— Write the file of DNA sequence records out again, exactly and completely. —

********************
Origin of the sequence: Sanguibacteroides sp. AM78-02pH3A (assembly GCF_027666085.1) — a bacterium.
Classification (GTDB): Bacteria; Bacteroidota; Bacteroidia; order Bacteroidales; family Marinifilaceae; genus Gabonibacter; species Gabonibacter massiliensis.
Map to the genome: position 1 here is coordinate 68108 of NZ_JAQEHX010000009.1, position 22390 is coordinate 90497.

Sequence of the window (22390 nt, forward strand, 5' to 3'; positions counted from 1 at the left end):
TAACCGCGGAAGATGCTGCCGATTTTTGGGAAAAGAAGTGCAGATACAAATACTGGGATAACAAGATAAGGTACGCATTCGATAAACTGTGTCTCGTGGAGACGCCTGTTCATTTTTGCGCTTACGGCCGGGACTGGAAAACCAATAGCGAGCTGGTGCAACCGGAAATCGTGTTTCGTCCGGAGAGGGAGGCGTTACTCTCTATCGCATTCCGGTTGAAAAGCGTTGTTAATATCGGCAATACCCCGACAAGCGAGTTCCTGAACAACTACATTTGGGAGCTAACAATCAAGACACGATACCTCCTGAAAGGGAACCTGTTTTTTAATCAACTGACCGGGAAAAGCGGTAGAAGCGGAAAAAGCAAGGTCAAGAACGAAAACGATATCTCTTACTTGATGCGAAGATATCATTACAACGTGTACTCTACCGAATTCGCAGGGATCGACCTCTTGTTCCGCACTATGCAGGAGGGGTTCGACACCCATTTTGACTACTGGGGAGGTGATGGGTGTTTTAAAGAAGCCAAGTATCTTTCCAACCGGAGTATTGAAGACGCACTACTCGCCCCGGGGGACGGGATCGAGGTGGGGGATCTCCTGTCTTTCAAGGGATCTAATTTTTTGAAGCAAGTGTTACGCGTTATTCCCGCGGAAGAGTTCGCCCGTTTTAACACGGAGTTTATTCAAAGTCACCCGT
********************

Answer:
Origin of the sequence: Sanguibacteroides sp. AM78-02pH3A (assembly GCF_027666085.1) — a bacterium.
Classification (GTDB): Bacteria; Bacteroidota; Bacteroidia; order Bacteroidales; family Marinifilaceae; genus Gabonibacter; species Gabonibacter massiliensis.
Map to the genome: position 1 here is coordinate 68108 of NZ_JAQEHX010000009.1, position 22390 is coordinate 90497.

Sequence of the window (22390 nt, forward strand, 5' to 3'; positions counted from 1 at the left end):
TAACCGCGGAAGATGCTGCCGATTTTTGGGAAAAGAAGTGCAGATACAAATACTGGGATAACAAGATAAGGTACGCATTCGATAAACTGTGTCTCGTGGAGACGCCTGTTCATTTTTGCGCTTACGGCCGGGACTGGAAAACCAATAGCGAGCTGGTGCAACCGGAAATCGTGTTTCGTCCGGAGAGGGAGGCGTTACTCTCTATCGCATTCCGGTTGAAAAGCGTTGTTAATATCGGCAATACCCCGACAAGCGAGTTCCTGAACAACTACATTTGGGAGCTAACAATCAAGACACGATACCTCCTGAAAGGGAACCTGTTTTTTAATCAACTGACCGGGAAAAGCGGTAGAAGCGGAAAAAGCAAGGTCAAGAACGAAAACGATATCTCTTACTTGATGCGAAGATATCATTACAACGTGTACTCTACCGAATTCGCAGGGATCGACCTCTTGTTCCGCACTATGCAGGAGGGGTTCGACACCCATTTTGACTACTGGGGAGGTGATGGGTGTTTTAAAGAAGCCAAGTATCTTTCCAACCGGAGTATTGAAGACGCACTACTCGCCCCGGGGGACGGGATCGAGGTGGGGGATCTCCTGTCTTTCAAGGGATCTAATTTTTTGAAGCAAGTGTTACGCGTTATTCCCGCGGAAGAGTTCGCCCGTTTTAACACGGAGTTTATTCAAAGTCACCCGT